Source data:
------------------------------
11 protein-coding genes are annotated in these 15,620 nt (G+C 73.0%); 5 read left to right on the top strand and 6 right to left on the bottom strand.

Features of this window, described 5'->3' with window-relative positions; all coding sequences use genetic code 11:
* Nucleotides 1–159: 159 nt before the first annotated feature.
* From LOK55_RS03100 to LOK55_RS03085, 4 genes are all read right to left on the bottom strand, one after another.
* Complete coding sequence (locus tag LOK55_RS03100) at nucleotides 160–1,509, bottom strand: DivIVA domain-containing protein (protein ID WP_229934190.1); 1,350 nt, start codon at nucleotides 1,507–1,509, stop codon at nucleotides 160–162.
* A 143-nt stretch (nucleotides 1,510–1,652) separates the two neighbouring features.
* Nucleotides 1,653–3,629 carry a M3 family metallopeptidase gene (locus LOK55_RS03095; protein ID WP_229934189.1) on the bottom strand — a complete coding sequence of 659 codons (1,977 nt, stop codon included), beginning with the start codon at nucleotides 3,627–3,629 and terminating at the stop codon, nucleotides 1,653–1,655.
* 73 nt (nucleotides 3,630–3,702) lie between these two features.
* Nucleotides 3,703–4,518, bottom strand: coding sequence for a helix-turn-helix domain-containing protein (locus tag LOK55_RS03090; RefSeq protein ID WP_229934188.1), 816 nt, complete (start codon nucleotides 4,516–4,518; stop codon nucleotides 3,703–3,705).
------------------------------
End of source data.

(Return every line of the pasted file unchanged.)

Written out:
11 protein-coding genes are annotated in these 15,620 nt (G+C 73.0%); 5 read left to right on the top strand and 6 right to left on the bottom strand.

Features of this window, described 5'->3' with window-relative positions; all coding sequences use genetic code 11:
* Nucleotides 1–159: 159 nt before the first annotated feature.
* From LOK55_RS03100 to LOK55_RS03085, 4 genes are all read right to left on the bottom strand, one after another.
* Complete coding sequence (locus tag LOK55_RS03100) at nucleotides 160–1,509, bottom strand: DivIVA domain-containing protein (protein ID WP_229934190.1); 1,350 nt, start codon at nucleotides 1,507–1,509, stop codon at nucleotides 160–162.
* A 143-nt stretch (nucleotides 1,510–1,652) separates the two neighbouring features.
* Nucleotides 1,653–3,629 carry a M3 family metallopeptidase gene (locus LOK55_RS03095; protein ID WP_229934189.1) on the bottom strand — a complete coding sequence of 659 codons (1,977 nt, stop codon included), beginning with the start codon at nucleotides 3,627–3,629 and terminating at the stop codon, nucleotides 1,653–1,655.
* 73 nt (nucleotides 3,630–3,702) lie between these two features.
* Nucleotides 3,703–4,518, bottom strand: coding sequence for a helix-turn-helix domain-containing protein (locus tag LOK55_RS03090; RefSeq protein ID WP_229934188.1), 816 nt, complete (start codon nucleotides 4,516–4,518; stop codon nucleotides 3,703–3,705).